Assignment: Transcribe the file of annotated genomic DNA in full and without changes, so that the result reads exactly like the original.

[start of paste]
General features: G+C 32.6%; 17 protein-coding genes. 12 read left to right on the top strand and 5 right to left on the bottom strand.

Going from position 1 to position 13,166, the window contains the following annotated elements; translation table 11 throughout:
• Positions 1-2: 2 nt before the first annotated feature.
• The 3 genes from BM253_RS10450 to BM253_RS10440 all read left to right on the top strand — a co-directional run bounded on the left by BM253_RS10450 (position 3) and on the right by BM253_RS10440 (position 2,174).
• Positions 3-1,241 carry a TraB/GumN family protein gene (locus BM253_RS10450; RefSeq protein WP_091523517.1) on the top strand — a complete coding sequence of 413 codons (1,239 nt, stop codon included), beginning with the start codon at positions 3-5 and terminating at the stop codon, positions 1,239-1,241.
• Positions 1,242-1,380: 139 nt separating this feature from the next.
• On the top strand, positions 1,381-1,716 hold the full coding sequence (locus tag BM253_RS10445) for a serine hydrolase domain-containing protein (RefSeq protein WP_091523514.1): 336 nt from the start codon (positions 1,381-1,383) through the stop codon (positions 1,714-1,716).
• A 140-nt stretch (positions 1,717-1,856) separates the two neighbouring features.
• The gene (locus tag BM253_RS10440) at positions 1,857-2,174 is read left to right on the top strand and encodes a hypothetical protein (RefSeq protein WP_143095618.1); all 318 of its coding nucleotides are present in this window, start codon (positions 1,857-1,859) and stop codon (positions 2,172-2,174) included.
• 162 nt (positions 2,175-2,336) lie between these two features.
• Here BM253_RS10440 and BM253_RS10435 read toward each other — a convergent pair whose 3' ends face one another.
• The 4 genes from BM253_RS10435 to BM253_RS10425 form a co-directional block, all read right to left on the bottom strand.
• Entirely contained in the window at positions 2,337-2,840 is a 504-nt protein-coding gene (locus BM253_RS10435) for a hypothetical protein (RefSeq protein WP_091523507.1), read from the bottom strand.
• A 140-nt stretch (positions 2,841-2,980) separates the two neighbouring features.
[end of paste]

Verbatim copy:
General features: G+C 32.6%; 17 protein-coding genes. 12 read left to right on the top strand and 5 right to left on the bottom strand.

Going from position 1 to position 13,166, the window contains the following annotated elements; translation table 11 throughout:
• Positions 1-2: 2 nt before the first annotated feature.
• The 3 genes from BM253_RS10450 to BM253_RS10440 all read left to right on the top strand — a co-directional run bounded on the left by BM253_RS10450 (position 3) and on the right by BM253_RS10440 (position 2,174).
• Positions 3-1,241 carry a TraB/GumN family protein gene (locus BM253_RS10450; RefSeq protein WP_091523517.1) on the top strand — a complete coding sequence of 413 codons (1,239 nt, stop codon included), beginning with the start codon at positions 3-5 and terminating at the stop codon, positions 1,239-1,241.
• Positions 1,242-1,380: 139 nt separating this feature from the next.
• On the top strand, positions 1,381-1,716 hold the full coding sequence (locus tag BM253_RS10445) for a serine hydrolase domain-containing protein (RefSeq protein WP_091523514.1): 336 nt from the start codon (positions 1,381-1,383) through the stop codon (positions 1,714-1,716).
• A 140-nt stretch (positions 1,717-1,856) separates the two neighbouring features.
• The gene (locus tag BM253_RS10440) at positions 1,857-2,174 is read left to right on the top strand and encodes a hypothetical protein (RefSeq protein WP_143095618.1); all 318 of its coding nucleotides are present in this window, start codon (positions 1,857-1,859) and stop codon (positions 2,172-2,174) included.
• 162 nt (positions 2,175-2,336) lie between these two features.
• Here BM253_RS10440 and BM253_RS10435 read toward each other — a convergent pair whose 3' ends face one another.
• The 4 genes from BM253_RS10435 to BM253_RS10425 form a co-directional block, all read right to left on the bottom strand.
• Entirely contained in the window at positions 2,337-2,840 is a 504-nt protein-coding gene (locus BM253_RS10435) for a hypothetical protein (RefSeq protein WP_091523507.1), read from the bottom strand.
• A 140-nt stretch (positions 2,841-2,980) separates the two neighbouring features.